What can meditation give us?
We live in a world where everything comes at a price, so what is the price we pay for meditating?
The answer? Time! As much or as little of it you want to give or can spare.
It is possible to enjoy a fully-formed meditation in ONE MINUTE, but we’ll come to those another time.
The question is ‘What do we get from meditation?’
And the answer is ‘a lot’.
How long does it take you to count to one hundred without being distracted by company? Or perhaps the question should be ‘How many times did you restart before you reached the one-hundred mark without being distracted?
We live in a world where we have so many balls up in the air at a time it becomes hard to focus for long on any one thing. Meditation retrains our brains to do just that.
Many people describe meditation in different ways. Here are three to play with this week. Take time with each one, but not too much time. Just enough to recognise the difference between them. And later on we’ll come back to them and go a little deeper.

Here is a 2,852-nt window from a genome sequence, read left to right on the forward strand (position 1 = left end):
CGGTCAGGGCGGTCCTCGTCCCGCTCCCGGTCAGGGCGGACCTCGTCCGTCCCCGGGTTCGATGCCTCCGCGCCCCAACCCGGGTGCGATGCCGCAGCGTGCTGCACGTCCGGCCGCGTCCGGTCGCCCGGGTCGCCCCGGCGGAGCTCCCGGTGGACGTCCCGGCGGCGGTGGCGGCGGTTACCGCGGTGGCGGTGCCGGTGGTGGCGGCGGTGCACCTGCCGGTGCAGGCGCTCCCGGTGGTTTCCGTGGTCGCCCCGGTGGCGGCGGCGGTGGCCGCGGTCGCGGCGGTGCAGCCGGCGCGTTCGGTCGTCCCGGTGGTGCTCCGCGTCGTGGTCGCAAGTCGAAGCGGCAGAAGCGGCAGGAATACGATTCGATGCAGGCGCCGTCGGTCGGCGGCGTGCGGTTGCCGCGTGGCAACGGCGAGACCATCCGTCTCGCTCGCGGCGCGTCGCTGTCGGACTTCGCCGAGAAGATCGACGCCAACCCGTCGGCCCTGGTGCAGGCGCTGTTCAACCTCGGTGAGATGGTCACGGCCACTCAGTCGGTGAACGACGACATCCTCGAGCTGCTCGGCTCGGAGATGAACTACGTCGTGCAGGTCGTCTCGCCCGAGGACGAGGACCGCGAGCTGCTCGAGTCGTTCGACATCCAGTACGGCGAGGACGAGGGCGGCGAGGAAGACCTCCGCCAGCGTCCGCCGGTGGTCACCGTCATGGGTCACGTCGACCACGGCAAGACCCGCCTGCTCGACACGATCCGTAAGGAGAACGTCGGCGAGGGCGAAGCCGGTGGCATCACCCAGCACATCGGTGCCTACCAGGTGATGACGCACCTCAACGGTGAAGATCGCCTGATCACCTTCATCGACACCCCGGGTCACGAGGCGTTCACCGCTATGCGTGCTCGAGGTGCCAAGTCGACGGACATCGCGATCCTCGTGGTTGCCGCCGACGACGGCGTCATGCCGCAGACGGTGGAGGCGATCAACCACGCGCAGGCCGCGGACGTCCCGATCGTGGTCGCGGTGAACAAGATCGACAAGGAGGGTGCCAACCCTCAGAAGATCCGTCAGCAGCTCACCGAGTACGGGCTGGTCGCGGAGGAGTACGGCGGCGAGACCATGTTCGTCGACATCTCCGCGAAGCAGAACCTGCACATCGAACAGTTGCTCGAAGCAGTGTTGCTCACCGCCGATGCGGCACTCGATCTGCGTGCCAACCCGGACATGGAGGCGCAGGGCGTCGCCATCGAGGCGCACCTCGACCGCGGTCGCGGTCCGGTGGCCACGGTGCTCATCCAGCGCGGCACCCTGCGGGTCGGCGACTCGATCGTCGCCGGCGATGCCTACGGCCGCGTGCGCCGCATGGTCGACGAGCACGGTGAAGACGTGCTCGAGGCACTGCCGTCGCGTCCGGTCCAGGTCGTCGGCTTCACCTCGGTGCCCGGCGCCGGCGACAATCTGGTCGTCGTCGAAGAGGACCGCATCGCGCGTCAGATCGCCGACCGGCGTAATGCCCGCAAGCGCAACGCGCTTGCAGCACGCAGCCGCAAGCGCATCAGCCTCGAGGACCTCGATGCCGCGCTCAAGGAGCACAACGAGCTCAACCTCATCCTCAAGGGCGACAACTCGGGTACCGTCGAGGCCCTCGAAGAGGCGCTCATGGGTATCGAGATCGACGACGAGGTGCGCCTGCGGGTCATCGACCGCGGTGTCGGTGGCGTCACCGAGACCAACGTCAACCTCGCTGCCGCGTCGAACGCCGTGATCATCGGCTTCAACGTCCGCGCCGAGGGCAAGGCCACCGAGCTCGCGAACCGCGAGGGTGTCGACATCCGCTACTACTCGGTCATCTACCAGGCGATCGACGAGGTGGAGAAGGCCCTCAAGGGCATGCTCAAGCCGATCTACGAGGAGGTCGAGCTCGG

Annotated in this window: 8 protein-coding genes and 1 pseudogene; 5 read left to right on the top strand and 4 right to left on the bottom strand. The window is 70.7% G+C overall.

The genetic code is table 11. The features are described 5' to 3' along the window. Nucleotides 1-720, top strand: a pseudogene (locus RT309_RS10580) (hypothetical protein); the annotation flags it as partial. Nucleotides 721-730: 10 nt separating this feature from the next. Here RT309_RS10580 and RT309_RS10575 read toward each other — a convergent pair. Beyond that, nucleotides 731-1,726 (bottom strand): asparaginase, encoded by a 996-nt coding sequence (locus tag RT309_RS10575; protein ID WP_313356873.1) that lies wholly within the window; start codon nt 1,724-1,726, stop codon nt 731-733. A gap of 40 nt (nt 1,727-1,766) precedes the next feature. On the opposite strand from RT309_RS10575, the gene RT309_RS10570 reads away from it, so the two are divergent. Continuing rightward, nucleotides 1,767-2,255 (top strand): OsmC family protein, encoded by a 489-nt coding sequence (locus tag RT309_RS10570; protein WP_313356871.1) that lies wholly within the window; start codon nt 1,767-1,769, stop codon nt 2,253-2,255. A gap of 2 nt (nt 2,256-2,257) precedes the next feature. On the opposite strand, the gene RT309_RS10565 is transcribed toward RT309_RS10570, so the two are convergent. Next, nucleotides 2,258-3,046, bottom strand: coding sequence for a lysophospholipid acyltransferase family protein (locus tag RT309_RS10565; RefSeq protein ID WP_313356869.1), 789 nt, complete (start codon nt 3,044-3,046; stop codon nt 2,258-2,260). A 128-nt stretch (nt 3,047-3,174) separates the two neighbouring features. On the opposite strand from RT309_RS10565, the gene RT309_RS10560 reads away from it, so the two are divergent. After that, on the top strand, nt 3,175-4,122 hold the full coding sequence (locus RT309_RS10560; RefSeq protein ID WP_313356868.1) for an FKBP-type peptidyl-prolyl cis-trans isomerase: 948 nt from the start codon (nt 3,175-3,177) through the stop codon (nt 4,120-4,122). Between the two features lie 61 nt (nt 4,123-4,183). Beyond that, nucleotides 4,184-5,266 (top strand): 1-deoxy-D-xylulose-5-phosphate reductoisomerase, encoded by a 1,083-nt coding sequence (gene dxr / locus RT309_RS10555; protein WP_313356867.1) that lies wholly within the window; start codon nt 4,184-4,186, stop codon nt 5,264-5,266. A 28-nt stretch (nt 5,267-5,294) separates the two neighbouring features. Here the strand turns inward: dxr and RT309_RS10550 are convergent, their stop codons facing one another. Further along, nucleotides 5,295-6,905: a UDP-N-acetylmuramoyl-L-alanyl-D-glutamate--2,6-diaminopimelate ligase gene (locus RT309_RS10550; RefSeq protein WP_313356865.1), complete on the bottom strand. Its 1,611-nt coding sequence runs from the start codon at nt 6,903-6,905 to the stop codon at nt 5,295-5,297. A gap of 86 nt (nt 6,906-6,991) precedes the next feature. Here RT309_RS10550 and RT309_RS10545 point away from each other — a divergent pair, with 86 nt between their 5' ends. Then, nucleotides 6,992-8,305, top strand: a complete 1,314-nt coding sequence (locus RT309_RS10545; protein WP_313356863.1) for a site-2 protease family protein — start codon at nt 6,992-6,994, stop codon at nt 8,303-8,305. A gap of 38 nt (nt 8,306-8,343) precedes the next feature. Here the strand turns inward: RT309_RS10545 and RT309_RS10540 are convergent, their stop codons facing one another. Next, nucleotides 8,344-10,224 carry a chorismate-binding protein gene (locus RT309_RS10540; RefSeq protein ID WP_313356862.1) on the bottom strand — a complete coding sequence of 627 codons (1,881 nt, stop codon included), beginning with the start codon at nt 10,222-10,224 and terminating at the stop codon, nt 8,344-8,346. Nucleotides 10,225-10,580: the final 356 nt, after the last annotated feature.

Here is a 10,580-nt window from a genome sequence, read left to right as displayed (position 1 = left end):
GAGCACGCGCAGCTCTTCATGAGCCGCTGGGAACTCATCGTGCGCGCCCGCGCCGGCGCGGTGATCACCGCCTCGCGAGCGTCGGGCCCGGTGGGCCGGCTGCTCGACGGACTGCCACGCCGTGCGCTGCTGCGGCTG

- To focus on Concentration means focusing your attention on one object only. (like the canvas in the last blog). Block out everything else going on around you and concentrate. For example, concentrating on the flame of a candle, or simply focusing on your breath.
- Focus on Generation by this I don’t mean age groups. When you do this you generate a state of loving kindness by using your memory, your imagination and the sensations of your body. (A bit like listening to the picture on the canvas in the last blog)
- Focused on Reflection (reflective meditation). Is almost a contradiction of the previous forms of meditation. This time when you have reached a state of ‘Stillness’ you simply allow yourself to become aware of your surroundings and what is going on without reacting. You allow yourself to become aware of the sensations flowing through you and at the same time remaining non-responsive to them. In doing this, you are, through meditation, retraining yourself and your reflexes to take time out before automatically reacting to events rather than respond to them.
These examples may seem pretty benign to newcomers to meditation, but please open your mind to the experience and next time I’ll talk about the benefits of meditation.